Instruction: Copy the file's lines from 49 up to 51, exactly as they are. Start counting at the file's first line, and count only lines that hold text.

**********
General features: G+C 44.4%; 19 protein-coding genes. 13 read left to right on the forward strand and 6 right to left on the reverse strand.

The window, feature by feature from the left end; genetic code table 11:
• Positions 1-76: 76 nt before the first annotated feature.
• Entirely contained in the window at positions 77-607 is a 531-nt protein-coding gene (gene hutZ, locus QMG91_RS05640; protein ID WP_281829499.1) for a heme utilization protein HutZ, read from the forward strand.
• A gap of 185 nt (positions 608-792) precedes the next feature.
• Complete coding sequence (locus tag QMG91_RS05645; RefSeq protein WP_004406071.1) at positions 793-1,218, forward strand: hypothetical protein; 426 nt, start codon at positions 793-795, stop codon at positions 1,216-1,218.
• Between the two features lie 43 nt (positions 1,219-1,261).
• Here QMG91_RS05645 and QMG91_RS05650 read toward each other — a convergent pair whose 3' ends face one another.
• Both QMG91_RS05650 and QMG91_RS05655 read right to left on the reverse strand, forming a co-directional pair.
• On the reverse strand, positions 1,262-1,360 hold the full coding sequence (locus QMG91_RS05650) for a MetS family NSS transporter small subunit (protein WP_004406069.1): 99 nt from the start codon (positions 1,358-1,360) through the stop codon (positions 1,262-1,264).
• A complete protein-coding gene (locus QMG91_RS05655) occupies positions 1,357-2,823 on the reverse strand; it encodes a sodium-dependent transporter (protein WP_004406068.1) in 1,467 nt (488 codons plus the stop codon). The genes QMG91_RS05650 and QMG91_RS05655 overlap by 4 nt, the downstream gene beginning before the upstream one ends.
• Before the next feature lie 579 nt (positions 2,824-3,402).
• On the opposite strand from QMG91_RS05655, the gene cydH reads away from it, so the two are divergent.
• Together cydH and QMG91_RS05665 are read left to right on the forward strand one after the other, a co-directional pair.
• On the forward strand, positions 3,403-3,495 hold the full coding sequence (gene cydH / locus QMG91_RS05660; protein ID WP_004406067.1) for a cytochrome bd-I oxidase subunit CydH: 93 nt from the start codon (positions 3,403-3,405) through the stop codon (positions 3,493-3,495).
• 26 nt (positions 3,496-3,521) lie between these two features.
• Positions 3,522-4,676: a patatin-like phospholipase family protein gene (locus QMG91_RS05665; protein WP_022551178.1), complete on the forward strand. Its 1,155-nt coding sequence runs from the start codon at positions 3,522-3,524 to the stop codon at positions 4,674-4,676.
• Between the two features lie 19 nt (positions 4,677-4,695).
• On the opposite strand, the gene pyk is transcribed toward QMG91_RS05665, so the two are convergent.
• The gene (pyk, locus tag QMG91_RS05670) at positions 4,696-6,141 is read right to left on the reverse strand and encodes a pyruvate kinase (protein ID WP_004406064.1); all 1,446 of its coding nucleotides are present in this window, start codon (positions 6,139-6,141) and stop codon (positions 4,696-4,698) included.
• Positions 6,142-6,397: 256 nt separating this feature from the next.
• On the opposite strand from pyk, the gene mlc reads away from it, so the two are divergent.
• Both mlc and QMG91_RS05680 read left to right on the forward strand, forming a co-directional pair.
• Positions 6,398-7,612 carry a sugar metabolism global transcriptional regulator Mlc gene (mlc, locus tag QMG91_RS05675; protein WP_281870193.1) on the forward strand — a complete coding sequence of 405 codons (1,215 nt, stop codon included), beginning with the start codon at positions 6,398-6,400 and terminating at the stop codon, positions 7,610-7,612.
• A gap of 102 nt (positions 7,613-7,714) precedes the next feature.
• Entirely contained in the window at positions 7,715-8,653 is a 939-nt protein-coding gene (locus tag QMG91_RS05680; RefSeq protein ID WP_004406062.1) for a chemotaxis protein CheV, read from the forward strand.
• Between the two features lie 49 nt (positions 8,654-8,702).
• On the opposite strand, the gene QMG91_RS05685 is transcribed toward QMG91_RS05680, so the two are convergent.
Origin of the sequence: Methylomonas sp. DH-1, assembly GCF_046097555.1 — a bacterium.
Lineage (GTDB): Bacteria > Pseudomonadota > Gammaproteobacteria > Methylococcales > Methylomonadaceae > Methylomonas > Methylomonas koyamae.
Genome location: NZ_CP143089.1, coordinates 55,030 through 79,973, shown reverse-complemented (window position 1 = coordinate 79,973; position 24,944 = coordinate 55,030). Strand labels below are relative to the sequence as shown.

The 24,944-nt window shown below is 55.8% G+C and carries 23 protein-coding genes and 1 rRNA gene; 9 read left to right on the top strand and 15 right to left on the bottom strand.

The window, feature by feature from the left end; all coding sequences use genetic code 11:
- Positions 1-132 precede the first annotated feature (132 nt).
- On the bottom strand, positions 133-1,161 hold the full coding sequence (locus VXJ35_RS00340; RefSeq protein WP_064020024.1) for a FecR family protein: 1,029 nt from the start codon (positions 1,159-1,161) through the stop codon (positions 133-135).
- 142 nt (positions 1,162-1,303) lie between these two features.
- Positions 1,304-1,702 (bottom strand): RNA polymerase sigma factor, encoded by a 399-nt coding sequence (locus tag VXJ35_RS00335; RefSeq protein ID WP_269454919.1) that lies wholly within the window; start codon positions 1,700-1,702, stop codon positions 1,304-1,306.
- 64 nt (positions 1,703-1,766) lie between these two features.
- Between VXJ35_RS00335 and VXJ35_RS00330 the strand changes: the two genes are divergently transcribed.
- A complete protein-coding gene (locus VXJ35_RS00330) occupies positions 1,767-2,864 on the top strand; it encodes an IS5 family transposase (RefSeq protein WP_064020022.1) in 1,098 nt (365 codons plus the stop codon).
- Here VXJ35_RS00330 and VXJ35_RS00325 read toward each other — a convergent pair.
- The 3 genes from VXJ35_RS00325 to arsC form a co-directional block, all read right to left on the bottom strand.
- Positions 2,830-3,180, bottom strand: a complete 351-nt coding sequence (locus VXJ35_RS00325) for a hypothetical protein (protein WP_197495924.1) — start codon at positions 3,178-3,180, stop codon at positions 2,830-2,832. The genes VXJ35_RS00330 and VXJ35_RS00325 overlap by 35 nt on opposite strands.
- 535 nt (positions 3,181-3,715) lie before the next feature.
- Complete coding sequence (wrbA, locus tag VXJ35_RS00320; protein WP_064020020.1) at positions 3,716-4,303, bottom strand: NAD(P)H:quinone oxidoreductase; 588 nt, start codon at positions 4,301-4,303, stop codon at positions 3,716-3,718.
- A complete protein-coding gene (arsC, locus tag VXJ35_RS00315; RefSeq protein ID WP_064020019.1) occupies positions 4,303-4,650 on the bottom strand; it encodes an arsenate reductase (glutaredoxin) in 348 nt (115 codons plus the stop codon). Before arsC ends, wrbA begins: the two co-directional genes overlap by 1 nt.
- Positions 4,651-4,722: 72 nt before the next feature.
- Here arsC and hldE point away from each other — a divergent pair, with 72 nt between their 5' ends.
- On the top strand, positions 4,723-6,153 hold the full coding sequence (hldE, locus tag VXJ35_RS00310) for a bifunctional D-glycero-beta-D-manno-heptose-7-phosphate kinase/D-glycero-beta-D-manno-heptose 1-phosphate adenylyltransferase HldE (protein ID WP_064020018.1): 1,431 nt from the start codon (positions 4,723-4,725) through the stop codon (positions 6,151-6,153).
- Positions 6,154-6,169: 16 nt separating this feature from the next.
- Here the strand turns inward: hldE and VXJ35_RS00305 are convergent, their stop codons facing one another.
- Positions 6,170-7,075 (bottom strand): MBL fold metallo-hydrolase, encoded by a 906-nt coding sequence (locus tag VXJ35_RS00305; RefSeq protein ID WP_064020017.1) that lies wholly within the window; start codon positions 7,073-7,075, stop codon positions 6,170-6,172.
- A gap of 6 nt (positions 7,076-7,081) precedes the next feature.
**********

- On the top strand, positions 4,723-6,153 hold the full coding sequence (hldE, locus tag VXJ35_RS00310) for a bifunctional D-glycero-beta-D-manno-heptose-7-phosphate kinase/D-glycero-beta-D-manno-heptose 1-phosphate adenylyltransferase HldE (protein ID WP_064020018.1): 1,431 nt from the start codon (positions 4,723-4,725) through the stop codon (positions 6,151-6,153).
- Positions 6,154-6,169: 16 nt separating this feature from the next.
- Here the strand turns inward: hldE and VXJ35_RS00305 are convergent, their stop codons facing one another.